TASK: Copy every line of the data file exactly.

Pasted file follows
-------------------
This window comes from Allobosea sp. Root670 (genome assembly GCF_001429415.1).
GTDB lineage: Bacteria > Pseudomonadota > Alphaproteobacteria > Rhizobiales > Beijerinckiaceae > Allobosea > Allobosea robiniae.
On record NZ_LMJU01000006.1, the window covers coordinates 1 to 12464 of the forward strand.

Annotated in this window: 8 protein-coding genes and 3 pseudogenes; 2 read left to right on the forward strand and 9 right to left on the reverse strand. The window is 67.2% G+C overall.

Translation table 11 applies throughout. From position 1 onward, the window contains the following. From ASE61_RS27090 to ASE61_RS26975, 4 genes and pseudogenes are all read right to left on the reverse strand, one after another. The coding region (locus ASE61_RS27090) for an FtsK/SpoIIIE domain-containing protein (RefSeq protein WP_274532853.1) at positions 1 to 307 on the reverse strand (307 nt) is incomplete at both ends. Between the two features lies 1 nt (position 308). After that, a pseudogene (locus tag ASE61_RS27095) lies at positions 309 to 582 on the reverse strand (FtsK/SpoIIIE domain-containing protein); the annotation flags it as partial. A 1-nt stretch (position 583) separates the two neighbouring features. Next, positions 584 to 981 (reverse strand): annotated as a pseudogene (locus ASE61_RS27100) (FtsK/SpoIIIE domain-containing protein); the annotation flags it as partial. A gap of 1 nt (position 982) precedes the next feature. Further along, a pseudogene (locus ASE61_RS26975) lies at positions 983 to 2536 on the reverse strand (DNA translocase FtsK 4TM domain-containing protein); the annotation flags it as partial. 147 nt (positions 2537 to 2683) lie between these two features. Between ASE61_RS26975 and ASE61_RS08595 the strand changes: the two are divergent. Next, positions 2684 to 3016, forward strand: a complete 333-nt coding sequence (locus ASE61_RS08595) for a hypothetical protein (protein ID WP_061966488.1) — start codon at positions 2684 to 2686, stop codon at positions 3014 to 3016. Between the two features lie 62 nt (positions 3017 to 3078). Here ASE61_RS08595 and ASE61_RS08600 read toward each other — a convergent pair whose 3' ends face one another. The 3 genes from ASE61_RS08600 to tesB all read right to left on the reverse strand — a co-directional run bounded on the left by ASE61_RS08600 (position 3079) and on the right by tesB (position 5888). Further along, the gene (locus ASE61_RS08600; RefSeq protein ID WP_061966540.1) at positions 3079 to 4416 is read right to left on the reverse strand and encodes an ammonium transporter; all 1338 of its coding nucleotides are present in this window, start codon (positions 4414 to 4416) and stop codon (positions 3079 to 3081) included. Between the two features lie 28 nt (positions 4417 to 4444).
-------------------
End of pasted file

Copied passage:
This window comes from Allobosea sp. Root670 (genome assembly GCF_001429415.1).
GTDB lineage: Bacteria > Pseudomonadota > Alphaproteobacteria > Rhizobiales > Beijerinckiaceae > Allobosea > Allobosea robiniae.
On record NZ_LMJU01000006.1, the window covers coordinates 1 to 12464 of the forward strand.

Annotated in this window: 8 protein-coding genes and 3 pseudogenes; 2 read left to right on the forward strand and 9 right to left on the reverse strand. The window is 67.2% G+C overall.

Translation table 11 applies throughout. From position 1 onward, the window contains the following. From ASE61_RS27090 to ASE61_RS26975, 4 genes and pseudogenes are all read right to left on the reverse strand, one after another. The coding region (locus ASE61_RS27090) for an FtsK/SpoIIIE domain-containing protein (RefSeq protein WP_274532853.1) at positions 1 to 307 on the reverse strand (307 nt) is incomplete at both ends. Between the two features lies 1 nt (position 308). After that, a pseudogene (locus tag ASE61_RS27095) lies at positions 309 to 582 on the reverse strand (FtsK/SpoIIIE domain-containing protein); the annotation flags it as partial. A 1-nt stretch (position 583) separates the two neighbouring features. Next, positions 584 to 981 (reverse strand): annotated as a pseudogene (locus ASE61_RS27100) (FtsK/SpoIIIE domain-containing protein); the annotation flags it as partial. A gap of 1 nt (position 982) precedes the next feature. Further along, a pseudogene (locus ASE61_RS26975) lies at positions 983 to 2536 on the reverse strand (DNA translocase FtsK 4TM domain-containing protein); the annotation flags it as partial. 147 nt (positions 2537 to 2683) lie between these two features. Between ASE61_RS26975 and ASE61_RS08595 the strand changes: the two are divergent. Next, positions 2684 to 3016, forward strand: a complete 333-nt coding sequence (locus ASE61_RS08595) for a hypothetical protein (protein ID WP_061966488.1) — start codon at positions 2684 to 2686, stop codon at positions 3014 to 3016. Between the two features lie 62 nt (positions 3017 to 3078). Here ASE61_RS08595 and ASE61_RS08600 read toward each other — a convergent pair whose 3' ends face one another. The 3 genes from ASE61_RS08600 to tesB all read right to left on the reverse strand — a co-directional run bounded on the left by ASE61_RS08600 (position 3079) and on the right by tesB (position 5888). Further along, the gene (locus ASE61_RS08600; RefSeq protein ID WP_061966540.1) at positions 3079 to 4416 is read right to left on the reverse strand and encodes an ammonium transporter; all 1338 of its coding nucleotides are present in this window, start codon (positions 4414 to 4416) and stop codon (positions 3079 to 3081) included. Between the two features lie 28 nt (positions 4417 to 4444).